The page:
If you can see Mt. Baker, you are part of The Experience

Courtesy of the wings

Photo by Elizabeth Kimberly

Story by Elizabeth Kimberly

Your vantage is different from the sky. With wings, you can kiss volcanic summits and lenticular clouds in a matter of minutes. You can witness a landscape’s patterns – like avalanche crowns concentrated on south-facing slopes, where northerly winds deposited meters of snow; or the consistent elevation of snow line from the most recent storm, wrapping around every mountain in sight along the same band; or the strategic patchwork of clear-cuts across the foothills. You can unearth secret mountain troves: Alpine swimming holes, ski lines, dream campsites. With wings, you can chase the sunset.

Photo by Paris Gore

Kody Spencer has been discovering secrets from the sky since he was 4 years old – courtesy of his dad’s tutelage, and eventually courtesy of his pilot’s license and the wings of his vintage Cessna. On a sunny day in late December, I had the honor to ride in the passenger seat of Kody’s plane. The motivation? To scope ski lines on some of the peaks surrounding Mt. Baker. An unusual high-pressure spell had led to stable snow conditions in the high alpine, and Kody was scheming ways to fly with his other set of wings (his skis).

Within seconds, we were airborne taking off from Bellingham. With our fingers on the windows, we giddily traced the curves of our favorite backyard bike trails. I could see my house, its roof cloaked by the green canopy. There’d been a rare lowland snowstorm the day prior, and the fresh coating accentuated the topography we flew above. As we ventured farther east, the Nooksack River squiggled beneath us, and the foothills grew taller and more voluminous. We glided past the Twin Sisters Range and I spotted a little cirque we had stumbled upon last summer. It had felt like a secluded cove only known to us on that late summer starry night – nestled in a bowl between the red dunite-rich walls of the South Twin and shadows of the old growth. But up here in the sky, its idyllic locale was no secret. It was so obvious, and all too alluring.

Photo by Elizabeth Kimberly

While Kody loves the expansive perspective he gets from flying, he also cherishes the accessibility it offers. One of his most memorable flights is to Stehekin – a roadless village tucked along the shores of Lake Chelan – last summer. Reaching Stehekin normally demands a six-hour journey via car and ferry, but it can be reached in a mere 50 minutes by air. Kody also appreciates the mental challenge. “Including flight planning and execution, risk analysis and decision making, flying requires a lot more focus than most other things I do,” Kody reflects. “There is very little margin for error. In skiing you can push it and crash, in flying you can’t, so you have to be extremely aware with what you are doing and where the line is.”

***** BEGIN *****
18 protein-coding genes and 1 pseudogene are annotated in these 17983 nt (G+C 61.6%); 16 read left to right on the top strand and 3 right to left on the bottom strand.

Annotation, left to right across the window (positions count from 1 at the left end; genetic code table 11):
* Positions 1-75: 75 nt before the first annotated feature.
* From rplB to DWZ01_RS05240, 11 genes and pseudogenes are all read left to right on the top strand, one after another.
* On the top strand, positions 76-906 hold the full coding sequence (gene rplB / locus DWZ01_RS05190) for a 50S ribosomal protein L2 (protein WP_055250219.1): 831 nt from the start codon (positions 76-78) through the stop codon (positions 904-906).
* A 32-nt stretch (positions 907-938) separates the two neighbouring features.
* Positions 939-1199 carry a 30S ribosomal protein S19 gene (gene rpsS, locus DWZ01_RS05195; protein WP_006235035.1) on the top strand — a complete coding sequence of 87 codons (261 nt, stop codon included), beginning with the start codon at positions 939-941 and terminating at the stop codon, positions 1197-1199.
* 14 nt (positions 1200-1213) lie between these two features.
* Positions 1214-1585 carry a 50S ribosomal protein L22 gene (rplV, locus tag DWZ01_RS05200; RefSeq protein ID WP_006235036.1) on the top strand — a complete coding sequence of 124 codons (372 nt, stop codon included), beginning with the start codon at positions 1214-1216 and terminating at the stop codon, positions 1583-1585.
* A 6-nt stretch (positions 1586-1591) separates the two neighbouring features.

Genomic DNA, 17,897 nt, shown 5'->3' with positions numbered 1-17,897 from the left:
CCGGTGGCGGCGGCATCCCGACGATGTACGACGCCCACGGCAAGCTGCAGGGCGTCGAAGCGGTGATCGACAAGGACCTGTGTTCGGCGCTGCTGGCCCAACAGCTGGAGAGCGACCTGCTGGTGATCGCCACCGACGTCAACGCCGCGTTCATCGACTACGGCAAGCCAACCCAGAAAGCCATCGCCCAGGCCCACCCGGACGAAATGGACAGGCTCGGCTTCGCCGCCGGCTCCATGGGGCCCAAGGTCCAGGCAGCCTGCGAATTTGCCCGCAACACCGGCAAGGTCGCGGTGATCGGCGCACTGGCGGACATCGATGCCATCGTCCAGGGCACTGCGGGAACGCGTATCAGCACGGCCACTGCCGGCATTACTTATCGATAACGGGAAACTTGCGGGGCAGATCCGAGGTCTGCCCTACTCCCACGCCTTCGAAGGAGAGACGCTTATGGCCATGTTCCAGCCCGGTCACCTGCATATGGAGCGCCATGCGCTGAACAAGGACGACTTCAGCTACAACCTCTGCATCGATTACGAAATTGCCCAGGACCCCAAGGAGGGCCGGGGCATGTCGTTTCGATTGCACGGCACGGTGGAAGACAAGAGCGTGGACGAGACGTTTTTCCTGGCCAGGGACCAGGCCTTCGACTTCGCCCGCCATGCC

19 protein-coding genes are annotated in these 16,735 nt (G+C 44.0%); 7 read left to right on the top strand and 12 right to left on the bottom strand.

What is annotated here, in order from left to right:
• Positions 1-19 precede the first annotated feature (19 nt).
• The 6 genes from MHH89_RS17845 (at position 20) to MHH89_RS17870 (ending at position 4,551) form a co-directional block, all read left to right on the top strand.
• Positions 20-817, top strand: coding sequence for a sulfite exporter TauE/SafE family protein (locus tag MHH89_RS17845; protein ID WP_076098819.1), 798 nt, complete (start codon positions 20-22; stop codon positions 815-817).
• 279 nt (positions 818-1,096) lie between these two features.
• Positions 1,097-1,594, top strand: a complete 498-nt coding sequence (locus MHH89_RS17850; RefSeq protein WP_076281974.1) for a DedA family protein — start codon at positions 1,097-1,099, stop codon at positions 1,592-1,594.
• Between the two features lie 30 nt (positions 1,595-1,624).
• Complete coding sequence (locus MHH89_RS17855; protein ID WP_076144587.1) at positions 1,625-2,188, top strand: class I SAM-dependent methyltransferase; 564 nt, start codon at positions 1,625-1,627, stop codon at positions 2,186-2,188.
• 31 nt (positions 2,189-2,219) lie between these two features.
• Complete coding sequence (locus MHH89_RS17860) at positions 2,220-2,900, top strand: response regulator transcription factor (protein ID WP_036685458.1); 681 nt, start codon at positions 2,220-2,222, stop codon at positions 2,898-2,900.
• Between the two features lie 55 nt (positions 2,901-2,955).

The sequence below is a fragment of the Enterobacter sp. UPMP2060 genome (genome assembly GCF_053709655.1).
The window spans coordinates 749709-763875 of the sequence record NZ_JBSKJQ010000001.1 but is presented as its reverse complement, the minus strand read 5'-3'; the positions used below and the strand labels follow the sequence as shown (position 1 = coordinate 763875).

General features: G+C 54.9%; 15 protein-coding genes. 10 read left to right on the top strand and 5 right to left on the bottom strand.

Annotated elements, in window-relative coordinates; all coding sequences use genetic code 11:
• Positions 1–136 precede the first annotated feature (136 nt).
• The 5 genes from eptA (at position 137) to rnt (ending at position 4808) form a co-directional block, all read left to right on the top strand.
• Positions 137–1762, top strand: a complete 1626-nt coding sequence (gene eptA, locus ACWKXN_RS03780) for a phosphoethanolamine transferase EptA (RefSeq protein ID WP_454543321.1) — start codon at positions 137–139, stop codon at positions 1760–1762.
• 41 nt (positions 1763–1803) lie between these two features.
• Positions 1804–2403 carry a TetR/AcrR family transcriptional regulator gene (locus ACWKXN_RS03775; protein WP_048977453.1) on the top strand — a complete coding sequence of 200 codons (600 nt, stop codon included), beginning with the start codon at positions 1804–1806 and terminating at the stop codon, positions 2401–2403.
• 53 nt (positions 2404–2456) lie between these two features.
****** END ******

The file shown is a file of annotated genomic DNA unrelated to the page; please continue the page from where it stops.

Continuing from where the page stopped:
We ventured east toward Mt. Baker. Concepts I teach in my geology class are starkly apparent from 11,000 feet. The curves of the Nooksack River’s meanders are indeed directly proportional to the channel’s width – a commonly known relationship in the world of fluvial geomorphology. Crevasses do align exactly perpendicular to the glacier’s direction of flow. North-facing slopes hold more snow and house more shade-loving conifers. The foothills – in their parallel north-south trajectory – are relics of the Cordilleran Ice Sheet’s flow some 16,000 years ago.

Photo by Elizabeth Kimberly

We rounded the iconic Roman Wall on Mt. Baker and ventured toward Mt. Shuksan and Mt. Larrabee. Beneath us, little skiers dotted the slopes of the Mt. Baker Ski Area – its terrain so strikingly dwarfed by the towering peaks in its vicinity. Kody tilted the wings toward the steep northwest couloir on Shuksan, one of 50 commitment-demanding classic North American ski descents. Like most Cascade couloirs, its ribbon of snow is narrow and bound by metamorphic rocks, delicately perched above cliff bands and amidst crevasses. It looks even more formidable from the sky. It’s on Kody’s bucket list.

Around 4 p.m., the solstice light began to fade. As the sun dipped beneath the horizon, its rays set the Canadian mountains on fire. And then the alpenglow show (for which we had front row seats) made its way south: First, Mt. Larrabee, and then Mt. Sefrit. Like a slow-moving electrical current, the evening’s last light crawled across the range, setting mountains ablaze one by one. To our west, the San Juans were barely visible, bathed in the setting sunlight. It was time to return to the airport.

Photo by Elizabeth Kimberly

I have come to know this landscape’s mountain tops, loamy single-track and salty shores on my feet, my skis and my bicycle the past few years. But being in the sky, with wings, gave me new eyes. Perhaps, what was most striking was the interconnectedness of it all – glaciers terminating in rivers, log jams redirecting streamflow, the Nooksack’s path of least resistance toward the sea. If I squeezed my eyes, I could almost see spawning salmon, and the precise elevation where lowland raindrops are replaced by mountain snowflakes.

Thanks, wings. x

When Elizabeth Kimberly isn’t teaching geology at WCC, you can find her seeking alpine powder turns, winding through forests on a bicycle or writing in a notebook and drinking kombucha.